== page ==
The General Conference of the Methodist Episcopal Church, South, which convened in May, 1902, at Dallas, Texas, changed the boundary line between the Little Rock and Texas Conferences, making State Line Avenue the boundary, thereby putting into the Little Rock Conference all territory in the city of Texarkana east of State Line Avenue.
The following session of the Little Rock Conference, held in Benton November 26 to December 1, 1902 was resided over by Bishop E. E. Hoss, assigned Rev. James Thomas to the First Methodist Church, Texarkana, Ark. The church was imaginary save only in name, the good Bishop and his cabinet naming it before its birth.
On December 14, 1902, the church was organized in the Miller County Courthouse, with forty-seven members. During that week the little congregation was offered by Rabbi Bogen and his congregation the use of the Synagogue, which was accepted and occupied for one year by the pastor and congregation of the First Methodist Church.
Lots were secured and plans agreed upon and the first work on the new building was done in May, 1903.
The church continued to grow from week to week, until now she has between two hundred and fifty and three hundred members.
Rev. James Thomas was again appointed to the work at the El Dorado Conference, Bishop E. E. Hoss, presiding, in No vember, 1903.
In January, 1904, the congregation moved into the Sunday School apartment, in which they have worshiped until the completion of the church proper.
The building is modern in style. The material is brick and stone with concrete foundation and slate roof.
The auditorium is beautifully furnished, elegantly finished, and has a seating capacity of 600. The balcony will seat on pews 175. By using chairs to fill up aisle space, at least 1,000 can be accommodated in this apartment. The Sunday School apartment will seat 400. The basement is set apart for social purposes, under the management of the women. The parlors are commodious and modern, elegantly furnished and comfortable.
First Methodist Church, Texarkana, Ark., has some distinguishing marks which I wish to enumerate.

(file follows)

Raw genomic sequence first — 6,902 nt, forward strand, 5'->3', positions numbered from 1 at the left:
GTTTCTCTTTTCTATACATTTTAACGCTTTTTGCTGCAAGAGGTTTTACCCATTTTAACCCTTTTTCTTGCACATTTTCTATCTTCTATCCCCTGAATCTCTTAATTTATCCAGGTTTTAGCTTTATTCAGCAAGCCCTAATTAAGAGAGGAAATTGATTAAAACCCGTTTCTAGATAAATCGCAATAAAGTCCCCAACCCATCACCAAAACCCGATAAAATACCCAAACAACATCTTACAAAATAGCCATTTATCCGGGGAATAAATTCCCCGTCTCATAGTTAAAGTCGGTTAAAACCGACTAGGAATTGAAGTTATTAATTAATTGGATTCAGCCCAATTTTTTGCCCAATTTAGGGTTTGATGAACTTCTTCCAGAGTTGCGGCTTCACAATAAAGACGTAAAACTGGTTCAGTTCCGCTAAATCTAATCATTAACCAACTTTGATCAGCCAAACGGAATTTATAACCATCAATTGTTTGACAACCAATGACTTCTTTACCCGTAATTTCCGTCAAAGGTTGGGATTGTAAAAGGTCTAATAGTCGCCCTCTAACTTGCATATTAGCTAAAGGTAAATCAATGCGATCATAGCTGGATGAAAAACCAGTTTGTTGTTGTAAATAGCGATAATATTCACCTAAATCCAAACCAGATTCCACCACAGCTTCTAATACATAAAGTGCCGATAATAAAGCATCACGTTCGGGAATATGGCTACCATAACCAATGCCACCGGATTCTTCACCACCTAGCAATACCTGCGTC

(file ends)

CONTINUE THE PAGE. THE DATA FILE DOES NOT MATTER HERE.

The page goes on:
1. The activity of the women.
2. The broad liberality of its membership.
3. An absence of schisms or differences of any character. The family
4. Its absolute loyalty to Methodism.
5. Its two choirs, Sunday School and Church, and the con gregational
6. For its number of consecrated old people.
7. For evidence of solid piety and growth in grace and in knowledge.
The Sunday School was organized on the first Sunday in January, 1903, by Dr. E. H. T. Mann, Superintendent, and Charles M. Robertson, Secretary and Treasurer. Our Hebrew brethren held their school in the morning, so we were compelled to hold ours in the afternoon. We had but a couple of dozen to begin with, including officers and teachers, but now we number over two hundred, well organized and doing good work.
Mr. James L. Turner succeeded Dr. Mann as Superintendent at the beginning of this Conference year. To these two men and a faithful set of officers and teachers belongs the credit for this phenomenal growth. One of the great features of the Sunday School is its choir. Miss Myra Simms is the organist, and she, together with about thirty-five young people and chil dren, make up the choir.
In July, 1903, the young people met at the home of the pastor and organized an Epworth League, with twenty-three members. Mr. J. I. Compton was elected President, and, through a period when they had no place to meet he held them together and developed them in Christian giving and on social lines as well as spiritually, until within less than a year they have done much work for the Master. The beautiful chancel rail was put in by the Epworth League. Mr. Compton left our city and Mr. Will D. Waters took his place as the present President.
On April 14, 1903, an Auxiliary of the Woman’s Foreign Missionary Society was organized with Mrs. Q. O. Turner as President and seven others. They have grown some and done good work.
On January 5, 1903, the above named society was organized and from the date of its organization has done magnificent work in all departments. The Bible study class has been faithful from the very first.
Perhaps the local work of this band of women, under the guidance of Mrs. J. F. Giles, merits special mention in this connection. By systematic giving they have raised and are raising money for carpets throughout the entire structure, at a cost of perhaps $1,500.00.
First Church resorts to no other method of raising money save only to quietly and systematically give as the Lord prospers them.
In preparing this little souvenir booklet I wish to make a few statements.
First. I never was thrown among a better people than the membership of First Church.
Second. The Christian people of Texarkana generally are alive to the interests of the Church, and are working in their fast growing city for its betterment.
Third. The citizenship generally of Texarkana are broad minded and liberal, and are satisfied with nothing less than the best.
Fourth. I am entitled to no credit, except that which comes from a faithful service for what has been accomplished. The credit is due alike to all, and especially to the self-sacrificing men and women who have made possible this great Church.